A discussion on the International Day Against DRM got my attention, and instead of replying on the site in question, I thought I’d write something about it here. The assertion was that “this war has been lost“, to which it was noted that “ownership isn’t for everyone”.
True enough: people are becoming conditioned to accept that they can enjoy nice things but not have any control of them or, indeed, any right to secure them for themselves. So, you effectively have the likes of Spotify effectively reinventing commercial radio where the interface is so soul-crushingly awful that it’s almost more convenient to have to call the radio station to request that they play a track. Or at least it was when I was confronted with it on someone’s smartphone fairly recently.
Meanwhile, the ignorant will happily trumpet the corporate propaganda claiming that those demanding digital rights are “communists”, when the right to own things to enjoy on your own terms has actually been taken away by those corporations and their pocket legislators. Maybe people should remember that when they’re next out shopping for gadgets or, heaven forbid, voting in a public election.
An Aside on Music
Getting older means that one can happily and justifiably regard a lot of new cultural output as inferior to what came before, which means that if one happened to stop buying music when DRM got imposed, deciding not to bother with new music doesn’t create such a big problem after all. I have plenty of legitimately purchased music to listen to already, and I didn’t need to have the potential enjoyment of any new work inconvenienced by only being able to play that work on certain devices or on somebody else’s terms.
Naturally, the music industry blames the decline in new music sales on “piracy”, but in fact people just got used to getting their music in more convenient ways, or they decided that they already have enough music and don’t really need any more. I remember how some people would buy a CD or two every weekend just as a treat or to have something new to listen to, and the music industry made a very nice living from this convenient siphoning of society’s disposable income, but that was just a bubble: the prices were low enough for people to not really miss the money, but the prices were also high enough and provided generous-enough margins for the music industry to make a lot of money from such casual purchasers while they could.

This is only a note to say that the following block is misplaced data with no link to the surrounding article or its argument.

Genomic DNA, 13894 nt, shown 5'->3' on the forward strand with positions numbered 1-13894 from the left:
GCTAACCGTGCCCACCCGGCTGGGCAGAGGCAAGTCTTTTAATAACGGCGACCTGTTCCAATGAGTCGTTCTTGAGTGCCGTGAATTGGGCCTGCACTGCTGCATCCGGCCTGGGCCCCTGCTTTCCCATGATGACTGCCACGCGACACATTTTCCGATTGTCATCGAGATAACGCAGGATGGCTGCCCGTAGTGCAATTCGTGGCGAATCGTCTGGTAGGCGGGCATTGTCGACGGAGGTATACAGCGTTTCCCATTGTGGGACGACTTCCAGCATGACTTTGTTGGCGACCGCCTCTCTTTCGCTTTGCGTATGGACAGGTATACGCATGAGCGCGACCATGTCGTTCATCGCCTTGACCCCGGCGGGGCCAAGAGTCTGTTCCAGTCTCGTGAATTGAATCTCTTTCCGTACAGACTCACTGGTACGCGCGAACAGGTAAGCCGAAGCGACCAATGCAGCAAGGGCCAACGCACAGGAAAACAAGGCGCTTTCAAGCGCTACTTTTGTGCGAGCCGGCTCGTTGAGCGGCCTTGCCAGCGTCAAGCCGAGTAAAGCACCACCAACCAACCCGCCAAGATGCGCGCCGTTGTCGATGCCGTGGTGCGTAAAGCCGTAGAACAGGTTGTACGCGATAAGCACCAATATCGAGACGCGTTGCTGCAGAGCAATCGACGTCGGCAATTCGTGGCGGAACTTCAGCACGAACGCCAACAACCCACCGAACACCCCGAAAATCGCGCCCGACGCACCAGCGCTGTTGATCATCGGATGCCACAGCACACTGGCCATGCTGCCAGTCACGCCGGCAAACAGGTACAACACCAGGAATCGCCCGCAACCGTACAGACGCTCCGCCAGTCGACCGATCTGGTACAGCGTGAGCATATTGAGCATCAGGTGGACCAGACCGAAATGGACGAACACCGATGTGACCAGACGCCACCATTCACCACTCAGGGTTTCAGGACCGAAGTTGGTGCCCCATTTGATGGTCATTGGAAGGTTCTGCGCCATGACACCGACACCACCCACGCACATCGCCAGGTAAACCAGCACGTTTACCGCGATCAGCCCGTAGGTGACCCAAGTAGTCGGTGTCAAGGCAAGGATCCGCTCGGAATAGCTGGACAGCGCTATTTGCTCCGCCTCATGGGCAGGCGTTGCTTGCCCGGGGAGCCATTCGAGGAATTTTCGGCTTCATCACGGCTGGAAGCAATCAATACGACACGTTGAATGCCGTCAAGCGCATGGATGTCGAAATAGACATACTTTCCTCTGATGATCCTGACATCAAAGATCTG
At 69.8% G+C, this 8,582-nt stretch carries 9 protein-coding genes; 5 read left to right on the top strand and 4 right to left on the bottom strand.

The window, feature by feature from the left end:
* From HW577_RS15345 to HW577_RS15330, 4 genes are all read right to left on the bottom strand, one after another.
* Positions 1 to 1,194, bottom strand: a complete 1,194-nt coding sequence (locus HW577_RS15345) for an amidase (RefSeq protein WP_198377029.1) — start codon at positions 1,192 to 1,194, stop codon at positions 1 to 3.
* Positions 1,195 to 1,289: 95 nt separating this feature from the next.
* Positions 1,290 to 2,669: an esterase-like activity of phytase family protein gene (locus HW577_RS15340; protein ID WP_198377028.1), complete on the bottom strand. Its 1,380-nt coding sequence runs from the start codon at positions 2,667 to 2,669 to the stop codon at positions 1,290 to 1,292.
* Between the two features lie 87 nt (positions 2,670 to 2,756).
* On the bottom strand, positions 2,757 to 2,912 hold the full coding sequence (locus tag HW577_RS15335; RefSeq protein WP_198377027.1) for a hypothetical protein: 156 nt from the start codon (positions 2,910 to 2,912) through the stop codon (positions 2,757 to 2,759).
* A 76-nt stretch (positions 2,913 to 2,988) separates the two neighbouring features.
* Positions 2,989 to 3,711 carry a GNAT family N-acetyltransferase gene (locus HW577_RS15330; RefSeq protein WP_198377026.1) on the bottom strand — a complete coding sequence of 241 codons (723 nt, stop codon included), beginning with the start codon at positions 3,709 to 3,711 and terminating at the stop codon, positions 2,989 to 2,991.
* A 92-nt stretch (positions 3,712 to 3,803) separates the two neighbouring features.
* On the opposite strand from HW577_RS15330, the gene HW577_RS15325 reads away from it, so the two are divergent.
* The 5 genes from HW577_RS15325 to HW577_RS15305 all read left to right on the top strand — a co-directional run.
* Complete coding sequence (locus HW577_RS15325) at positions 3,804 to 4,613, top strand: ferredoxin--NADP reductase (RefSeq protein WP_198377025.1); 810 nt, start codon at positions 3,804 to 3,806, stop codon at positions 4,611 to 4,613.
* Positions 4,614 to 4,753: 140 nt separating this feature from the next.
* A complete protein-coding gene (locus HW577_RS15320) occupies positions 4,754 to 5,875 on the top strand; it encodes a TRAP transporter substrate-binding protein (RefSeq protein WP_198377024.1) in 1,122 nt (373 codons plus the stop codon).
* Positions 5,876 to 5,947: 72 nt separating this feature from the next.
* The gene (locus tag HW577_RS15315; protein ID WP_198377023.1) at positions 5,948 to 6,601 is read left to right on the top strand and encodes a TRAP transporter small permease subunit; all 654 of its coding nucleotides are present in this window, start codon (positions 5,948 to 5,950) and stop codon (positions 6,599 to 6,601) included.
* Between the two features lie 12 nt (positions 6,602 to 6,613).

Note that I emphasised “potential” above. That’s another thing that the music business got away with for years: the loyalty of their audiences. How many people bought new material from an artist they liked only to discover that it wasn’t as good as they’d hoped? After a while, people just lose interest. This despite the effective state subsidy of the music business through public broadcasters endlessly and annoyingly playing and promoting that industry’s proprietary content. And there is music from even a few years ago that you wouldn’t be able to persuade anyone to sell you any more. It is like they don’t want your money, or at least if it is not being handed over on precisely their terms, which for a long time now has seemed to involve the customer going back and paying them again and again for something they already bought (under threat of legal penalties for “format shifting” in order to compel such repeat business).
It isn’t a surprise that the focus now is on music (and video) streaming and that actually buying media to play offline is becoming harder and harder. The focus of the content industries is on making it more and more difficult to acquire their content in ways that make it possible to experience that content on sustainable terms. Just as standard music CDs became corrupted with DRM mechanisms that bring future access to the content into doubt, so have newer technologies been encumbered with inconvenient and illegitimate mechanisms to deny people legitimate access. And as the campaign against DRM notes, some of the outcomes are simply discriminatory and shameful.
Even content that has not been “protected” has proven difficult to recover simply due to technological progress and material, cultural and intellectual decay. It would appal many people that anyone would put additional barriers around content just to maximise revenues when the risk is that the “protectors” of such content will either inadvertently (their competence not being particularly noted) or deliberately (their vindictiveness being especially noted) consign that content to the black hole of prehistory just to stop anyone else actually enjoying it without them benefiting from the act. In some cases, one would think that content destruction is really what the supposed guardians of the content actually want, especially when there’s no more easy money to be made.
Of course, such profiteers don’t actually care about things like cultural legacy or the historical record, but society should care about such things. Regardless of who paid for something to be made – and frequently it was the artist, with the publishers only really offering financing that would most appropriately be described as “predatory” – such content is part of our culture and our legacy. That is why we should resist DRM, we should not support its proponents when buying devices and content or when electing our representatives, and it is why we should try and limit copyright terms so that legacy content may stand a chance of being recovered and responsibly archived.
We owe it to ourselves and to future generations to resist DRM.